Minimum Wage Policy

July 4th, 2012
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Increase in daily minimum wage and higher salary for new graduates

The government’s new minimum daily wage and starting salary for fresh degree graduates are likely to push up the payroll cost for companies in Thailand by 10-30 per cent, according to a survey conducted by global consultancy Hay Group.

More than 70 per cent of organizations that took part in the survey said they expected to have “moderate” to “most” impacts from the government’s plan to deliver its election promise to increase the daily minimum wage to 300 THB and a starting salary of 15,000 THB for bachelor’s degree holders beginning April 1st 2012..

Hay Group’s bi-annual survey involved 119 organizations, most of them multinational companies and leading organizations in Thailand with revenue of about 1 billion THB to 50 billion THB and 51-300 employees.

About 61 per cent of the respondents disagreed with the government policies, citing higher payroll and operating costs, and suggested the adjustments should be gradual and “step by step” and considered according to industries and their ability to pay, rather than across the board, “For the service sector, in particular, payrolls already account for 50 per cent of their costs,” said Thanwa Chulajata
On the other hand, 39 per cent of the survey participants agreed on the government’s wage and salary increase policies, saying these adjustments would make the pay more relevant to the employees’ current cost of living, and help lift up Thai labor skills and standards.
Leading independent economist Sethaput Suthiwart-Narueput told the Hay Group’s forum that there was a need to raise Thailand’s wages, which over the past many years had been raised by only 2-3 per cent annually, merely to cope with inflation. However, the adjustment to 300 THB daily is considered too high, Sethaput, a former chief economist at Siam Commercial Bank, said the enforcement would be an important issue as a study had found that half of the workers in 76 provinces in the country had actually been paid less than the minimum wages.

On the other hand, if the government can successfully enforce its new daily wage policy, the impact will be large considering the fact that 11 million workers are currently receiving less than Bt300 daily, he said.

The Wages rises are geographically based and will take effect as of April 1 2012.

  • Baht 300 for Bangkok, Phuket, Nakorn Pathom, Nonthaburi, Pathum Thani, Samut Prakarn and Samut Sakorn
  • Baht 273 for Chonburi
  • Baht 269 for Chachoengsao and Saraburi
  • Baht 265 for Ayudhya
  • Baht 264 for Rayong
  • Baht 259 for Ranong
  • Baht 258 for Phang-nga
  • Baht 257 for Krabi
  • Baht 255 for Nakorn Ratchasima and Prachinburi
  • Baht 254 for Lopburi
  • Baht 252 for Kanchanaburi
  • Baht 251 for Chiangmai and Ratchburi
  • Baht 250 for Chantaburi and Petchburi
  • Baht 246 for Songkhla and Singhburi
  • Baht 244 for Trang
  • Baht 243 for Nakorn Srithammarat and Angthong
  • Baht 241 for Chumporn, Pattalung, Satun, Loei and Sakaew
  • Baht 240 for Prachuab Kirikhan, Yala, Surat Thani and Samut Songkram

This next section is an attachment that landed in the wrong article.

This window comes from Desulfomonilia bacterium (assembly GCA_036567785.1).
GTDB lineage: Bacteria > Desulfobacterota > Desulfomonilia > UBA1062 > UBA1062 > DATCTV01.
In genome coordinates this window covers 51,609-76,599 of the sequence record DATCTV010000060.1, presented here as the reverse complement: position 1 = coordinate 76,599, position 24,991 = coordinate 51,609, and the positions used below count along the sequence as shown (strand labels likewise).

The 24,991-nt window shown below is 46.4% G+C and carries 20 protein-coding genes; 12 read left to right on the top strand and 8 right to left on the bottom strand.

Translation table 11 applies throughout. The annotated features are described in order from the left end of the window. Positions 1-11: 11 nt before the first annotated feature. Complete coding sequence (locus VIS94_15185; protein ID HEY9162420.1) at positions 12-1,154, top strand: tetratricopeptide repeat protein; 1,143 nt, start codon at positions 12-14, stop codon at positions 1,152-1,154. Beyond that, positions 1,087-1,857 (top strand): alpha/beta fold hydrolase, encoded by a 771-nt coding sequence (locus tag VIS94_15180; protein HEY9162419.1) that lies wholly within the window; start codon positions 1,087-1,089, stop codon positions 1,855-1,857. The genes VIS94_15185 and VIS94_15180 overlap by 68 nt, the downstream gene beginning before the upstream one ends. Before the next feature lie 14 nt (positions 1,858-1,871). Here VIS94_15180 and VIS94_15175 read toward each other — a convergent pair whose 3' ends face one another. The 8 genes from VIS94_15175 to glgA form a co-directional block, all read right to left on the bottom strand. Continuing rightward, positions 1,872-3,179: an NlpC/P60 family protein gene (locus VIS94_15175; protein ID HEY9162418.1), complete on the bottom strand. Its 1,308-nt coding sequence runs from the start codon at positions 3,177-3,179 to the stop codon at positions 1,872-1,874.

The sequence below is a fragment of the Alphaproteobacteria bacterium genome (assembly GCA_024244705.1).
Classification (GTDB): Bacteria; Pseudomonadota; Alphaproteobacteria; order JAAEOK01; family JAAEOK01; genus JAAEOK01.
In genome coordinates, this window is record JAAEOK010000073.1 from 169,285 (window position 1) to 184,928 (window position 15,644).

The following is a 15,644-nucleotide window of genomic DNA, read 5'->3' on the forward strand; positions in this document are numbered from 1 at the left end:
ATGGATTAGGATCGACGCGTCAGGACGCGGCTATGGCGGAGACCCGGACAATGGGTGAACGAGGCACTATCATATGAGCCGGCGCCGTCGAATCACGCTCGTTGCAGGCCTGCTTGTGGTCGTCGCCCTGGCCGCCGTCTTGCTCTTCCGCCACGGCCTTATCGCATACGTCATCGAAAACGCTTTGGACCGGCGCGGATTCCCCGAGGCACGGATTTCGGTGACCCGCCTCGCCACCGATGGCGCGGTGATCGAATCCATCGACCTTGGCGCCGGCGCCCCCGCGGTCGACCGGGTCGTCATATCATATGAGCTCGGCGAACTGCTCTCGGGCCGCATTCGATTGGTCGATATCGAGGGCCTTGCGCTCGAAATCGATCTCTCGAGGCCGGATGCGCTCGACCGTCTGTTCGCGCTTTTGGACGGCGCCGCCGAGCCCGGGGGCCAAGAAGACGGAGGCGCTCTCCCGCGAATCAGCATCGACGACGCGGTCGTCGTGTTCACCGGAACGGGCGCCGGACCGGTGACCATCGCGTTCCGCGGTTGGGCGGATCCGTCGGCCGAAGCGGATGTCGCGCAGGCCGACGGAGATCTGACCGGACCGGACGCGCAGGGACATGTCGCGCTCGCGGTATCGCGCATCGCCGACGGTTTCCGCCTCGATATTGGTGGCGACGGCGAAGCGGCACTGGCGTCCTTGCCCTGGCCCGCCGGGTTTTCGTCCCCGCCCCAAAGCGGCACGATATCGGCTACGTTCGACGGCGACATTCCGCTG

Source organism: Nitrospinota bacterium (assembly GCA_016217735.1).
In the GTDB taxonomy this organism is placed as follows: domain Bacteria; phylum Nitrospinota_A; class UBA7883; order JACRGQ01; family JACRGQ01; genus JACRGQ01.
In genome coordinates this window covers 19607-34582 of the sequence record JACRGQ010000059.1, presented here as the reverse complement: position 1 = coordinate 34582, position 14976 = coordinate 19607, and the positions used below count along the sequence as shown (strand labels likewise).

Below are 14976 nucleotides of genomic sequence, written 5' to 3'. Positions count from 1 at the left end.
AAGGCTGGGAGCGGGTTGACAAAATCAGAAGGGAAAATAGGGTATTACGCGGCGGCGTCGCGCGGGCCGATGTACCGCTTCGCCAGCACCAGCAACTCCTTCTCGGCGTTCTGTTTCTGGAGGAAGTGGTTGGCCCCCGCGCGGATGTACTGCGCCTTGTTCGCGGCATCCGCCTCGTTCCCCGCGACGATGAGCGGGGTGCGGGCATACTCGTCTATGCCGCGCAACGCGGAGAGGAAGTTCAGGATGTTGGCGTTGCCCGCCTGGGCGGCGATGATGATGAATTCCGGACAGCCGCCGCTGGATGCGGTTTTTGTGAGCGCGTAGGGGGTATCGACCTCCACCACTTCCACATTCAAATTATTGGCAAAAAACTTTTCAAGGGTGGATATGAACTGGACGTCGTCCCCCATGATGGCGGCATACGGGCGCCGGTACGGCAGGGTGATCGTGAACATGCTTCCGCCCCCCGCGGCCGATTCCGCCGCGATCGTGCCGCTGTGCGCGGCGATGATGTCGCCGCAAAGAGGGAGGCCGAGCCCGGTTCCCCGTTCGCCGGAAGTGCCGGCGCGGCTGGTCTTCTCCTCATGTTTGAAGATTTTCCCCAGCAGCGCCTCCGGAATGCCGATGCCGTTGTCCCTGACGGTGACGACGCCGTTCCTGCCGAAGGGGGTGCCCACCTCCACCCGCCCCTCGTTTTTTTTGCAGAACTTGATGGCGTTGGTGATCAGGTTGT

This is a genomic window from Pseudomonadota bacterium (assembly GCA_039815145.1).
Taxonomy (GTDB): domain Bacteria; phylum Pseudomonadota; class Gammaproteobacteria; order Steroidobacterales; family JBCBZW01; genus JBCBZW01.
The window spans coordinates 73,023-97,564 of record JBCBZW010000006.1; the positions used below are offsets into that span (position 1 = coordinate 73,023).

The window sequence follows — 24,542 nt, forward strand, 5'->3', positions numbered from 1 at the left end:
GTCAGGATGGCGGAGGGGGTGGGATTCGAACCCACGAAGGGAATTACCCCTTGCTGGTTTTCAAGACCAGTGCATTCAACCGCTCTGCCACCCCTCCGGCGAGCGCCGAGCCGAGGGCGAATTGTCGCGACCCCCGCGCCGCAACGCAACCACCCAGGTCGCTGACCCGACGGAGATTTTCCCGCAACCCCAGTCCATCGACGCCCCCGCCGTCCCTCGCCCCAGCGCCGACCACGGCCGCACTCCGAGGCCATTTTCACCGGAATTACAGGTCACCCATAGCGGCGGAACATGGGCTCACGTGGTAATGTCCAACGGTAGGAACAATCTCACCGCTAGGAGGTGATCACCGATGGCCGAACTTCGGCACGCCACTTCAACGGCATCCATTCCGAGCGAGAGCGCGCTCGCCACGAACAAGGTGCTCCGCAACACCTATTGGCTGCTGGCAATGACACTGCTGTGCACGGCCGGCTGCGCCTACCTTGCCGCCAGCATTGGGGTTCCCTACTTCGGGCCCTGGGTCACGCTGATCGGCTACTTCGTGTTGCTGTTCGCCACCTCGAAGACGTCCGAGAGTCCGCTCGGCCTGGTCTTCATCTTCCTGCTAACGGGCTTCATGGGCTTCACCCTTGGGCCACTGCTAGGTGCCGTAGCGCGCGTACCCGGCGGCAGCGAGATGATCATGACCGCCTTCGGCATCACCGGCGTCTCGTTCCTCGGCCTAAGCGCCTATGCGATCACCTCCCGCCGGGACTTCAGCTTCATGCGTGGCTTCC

• Baht 239 for Narathiwat, Udonthani and Ubolratchathani
  • Baht 237 for Nakorn Nayok and Pattani
  • Baht 236 for Trad, Lampoon, Buengkan and Nongkai
  • Baht 234 for Kampaengpetch and Uthaithani
  • Baht 233 for Chainat, Supanburi, Kalasin and Khonkaen
  • Baht 232 for Chiangrai, Buriram, Nakorn Sawan, Petchaboon, Yasothorn, Roiet and Sakolnakorn
  • Baht 230 for Chaiyapoom, Mukdahan, Lampang, Sukhothai and Nongbualampu
  • Baht 229 for Nakornpanom
  • Baht 227 for Pichit, Pitsanuloke, Prae, Mahasarakam, Maehongson, Utaradit and Amnatcharoen
  • Baht 226 for Tak and Surin
  • Baht 225 for Nan
  • Baht 223 for Srisaket
  • Baht 222 for Payao

Meanwhile, the Hay Group survey reveals that Thailand’s average salary increase will remain at around 6 per cent this year and next year, continuing with its decade-old trend despite fluctuating economic growth, inflation, and government policies. It forecasts base salary increase of 6.14 per cent this year, and 6.11 per cent for 2013.
“For the last 10 years, salary adjustments have stayed in the range of 5-6.5 per cent, regardless of inflation,” said Thanwa.
Actual total bonus payment for 2011 averaged 3.02 months, differing marginally from the forecast of 3.03 months.
Among seven countries in Asia included in the Hay Group study, salary increase trends in Thailand for 2012 and 2013 are the lowest except Singapore where salary adjustments are forecast to remain flat at 4.5 per cent for this year and the next. The highest pay raise on the list is Vietnam with 13.7 per cent this year and 13 per cent planned for next; followed by India (11.18 per cent and 12.13 per cent), Indonesia (10.4 per cent for both 2012 and 2013), China (8.7 per cent, 9.5 per cent), and Malaysia (6.2 per cent, 6.1 per cent).
India tops the ranking of regional variable bonus payments with 4.41 per cent months for 2011 and 4.27 months forecast for 2012, followed by China (3.3 and 3.9), Indonesia (3.1 and 2.9), Thailand (2.7 for both 2012 and 2013) Malaysia (2.4 months for both years), Singapore (2.4 and 2.1), and Vietnam (2 months for both years).
All countries included in the survey registered double-digit staff turnover rates in 2011, except Indonesia where the rate was 8.2 per cent. Companies in Malaysia suffered the most with 16.4 per cent of their employees leaving their organizations last year, followed by 15 per cent in Thailand, 14.3 per cent in Singapore, 13.9 per cent in China, 13.5 per cent in India, and 12.6 per cent in Vietnam.

( Nationalmedia & Thai Summit International Law Office)